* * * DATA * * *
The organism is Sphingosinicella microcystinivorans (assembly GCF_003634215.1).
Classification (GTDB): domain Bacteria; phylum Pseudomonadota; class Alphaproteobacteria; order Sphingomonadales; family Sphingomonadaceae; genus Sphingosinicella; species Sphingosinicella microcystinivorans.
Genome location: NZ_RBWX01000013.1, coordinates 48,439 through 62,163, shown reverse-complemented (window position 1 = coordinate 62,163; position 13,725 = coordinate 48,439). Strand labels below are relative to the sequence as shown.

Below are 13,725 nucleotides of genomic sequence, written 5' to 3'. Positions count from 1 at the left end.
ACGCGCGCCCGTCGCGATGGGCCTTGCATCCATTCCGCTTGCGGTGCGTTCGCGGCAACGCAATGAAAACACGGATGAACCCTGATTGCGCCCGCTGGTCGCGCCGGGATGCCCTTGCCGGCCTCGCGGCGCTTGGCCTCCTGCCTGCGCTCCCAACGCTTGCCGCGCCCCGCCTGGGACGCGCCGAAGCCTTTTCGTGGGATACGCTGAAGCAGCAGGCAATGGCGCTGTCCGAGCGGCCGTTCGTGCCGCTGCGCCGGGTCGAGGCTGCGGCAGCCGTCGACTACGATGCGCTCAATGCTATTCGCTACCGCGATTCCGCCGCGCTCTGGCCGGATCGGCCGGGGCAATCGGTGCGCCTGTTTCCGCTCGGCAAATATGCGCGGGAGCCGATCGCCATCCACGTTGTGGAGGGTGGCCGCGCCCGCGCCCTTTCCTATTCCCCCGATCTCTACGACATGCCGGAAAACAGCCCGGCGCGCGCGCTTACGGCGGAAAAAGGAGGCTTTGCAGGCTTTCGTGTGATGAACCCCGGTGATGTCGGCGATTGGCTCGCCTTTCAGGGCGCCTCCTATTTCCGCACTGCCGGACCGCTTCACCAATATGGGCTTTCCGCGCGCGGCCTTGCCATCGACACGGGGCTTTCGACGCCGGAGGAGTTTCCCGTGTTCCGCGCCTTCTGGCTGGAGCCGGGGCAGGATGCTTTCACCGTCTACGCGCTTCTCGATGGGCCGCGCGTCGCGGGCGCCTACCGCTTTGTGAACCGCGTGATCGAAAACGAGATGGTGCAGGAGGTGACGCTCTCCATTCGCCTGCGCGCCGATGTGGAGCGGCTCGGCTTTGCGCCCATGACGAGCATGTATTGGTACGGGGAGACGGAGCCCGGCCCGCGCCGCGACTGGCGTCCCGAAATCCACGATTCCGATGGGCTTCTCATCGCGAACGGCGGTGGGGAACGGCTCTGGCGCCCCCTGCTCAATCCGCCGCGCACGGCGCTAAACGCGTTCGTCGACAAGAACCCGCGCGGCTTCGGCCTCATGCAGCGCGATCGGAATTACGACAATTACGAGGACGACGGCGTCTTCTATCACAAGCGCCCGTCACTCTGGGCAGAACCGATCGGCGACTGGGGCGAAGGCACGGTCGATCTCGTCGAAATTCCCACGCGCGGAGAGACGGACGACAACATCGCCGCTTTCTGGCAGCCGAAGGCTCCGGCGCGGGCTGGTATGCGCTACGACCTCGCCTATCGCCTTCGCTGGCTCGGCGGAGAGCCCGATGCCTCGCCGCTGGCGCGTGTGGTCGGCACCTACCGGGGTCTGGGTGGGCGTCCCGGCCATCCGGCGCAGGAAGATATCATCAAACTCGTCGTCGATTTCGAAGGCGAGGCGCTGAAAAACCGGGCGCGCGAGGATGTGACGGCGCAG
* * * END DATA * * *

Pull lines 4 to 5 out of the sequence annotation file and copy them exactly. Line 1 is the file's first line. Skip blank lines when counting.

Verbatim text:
Below are 13,725 nucleotides of genomic sequence, written 5' to 3'. Positions count from 1 at the left end.
ACGCGCGCCCGTCGCGATGGGCCTTGCATCCATTCCGCTTGCGGTGCGTTCGCGGCAACGCAATGAAAACACGGATGAACCCTGATTGCGCCCGCTGGTCGCGCCGGGATGCCCTTGCCGGCCTCGCGGCGCTTGGCCTCCTGCCTGCGCTCCCAACGCTTGCCGCGCCCCGCCTGGGACGCGCCGAAGCCTTTTCGTGGGATACGCTGAAGCAGCAGGCAATGGCGCTGTCCGAGCGGCCGTTCGTGCCGCTGCGCCGGGTCGAGGCTGCGGCAGCCGTCGACTACGATGCGCTCAATGCTATTCGCTACCGCGATTCCGCCGCGCTCTGGCCGGATCGGCCGGGGCAATCGGTGCGCCTGTTTCCGCTCGGCAAATATGCGCGGGAGCCGATCGCCATCCACGTTGTGGAGGGTGGCCGCGCCCGCGCCCTTTCCTATTCCCCCGATCTCTACGACATGCCGGAAAACAGCCCGGCGCGCGCGCTTACGGCGGAAAAAGGAGGCTTTGCAGGCTTTCGTGTGATGAACCCCGGTGATGTCGGCGATTGGCTCGCCTTTCAGGGCGCCTCCTATTTCCGCACTGCCGGACCGCTTCACCAATATGGGCTTTCCGCGCGCGGCCTTGCCATCGACACGGGGCTTTCGACGCCGGAGGAGTTTCCCGTGTTCCGCGCCTTCTGGCTGGAGCCGGGGCAGGATGCTTTCACCGTCTACGCGCTTCTCGATGGGCCGCGCGTCGCGGGCGCCTACCGCTTTGTGAACCGCGTGATCGAAAACGAGATGGTGCAGGAGGTGACGCTCTCCATTCGCCTGCGCGCCGATGTGGAGCGGCTCGGCTTTGCGCCCATGACGAGCATGTATTGGTACGGGGAGACGGAGCCCGGCCCGCGCCGCGACTGGCGTCCCGAAATCCACGATTCCGATGGGCTTCTCATCGCGAACGGCGGTGGGGAACGGCTCTGGCGCCCCCTGCTCAATCCGCCGCGCACGGCGCTAAACGCGTTCGTCGACAAGAACCCGCGCGGCTTCGGCCTCATGCAGCGCGATCGGAATTACGACAATTACGAGGACGACGGCGTCTTCTATCACAAGCGCCCGTCACTCTGGGCAGAACCGATCGGCGACTGGGGCGAAGGCACGGTCGATCTCGTCGAAATTCCCACGCGCGGAGAGACGGACGACAACATCGCCGCTTTCTGGCAGCCGAAGGCTCCGGCGCGGGCTGGTATGCGCTACGACCTCGCCTATCGCCTTCGCTGGCTCGGCGGAGAGCCCGATGCCTCGCCGCTGGCGCGTGTGGTCGGCACCTACCGGGGTCTGGGTGGGCGTCCCGGCCATCCGGCGCAGGAAGATATCATCAAACTCGTCGTCGATTTCGAAGGCGAGGCGCTGAAAAACCGGGCGCGCGAGGATGTGACGGCGCAG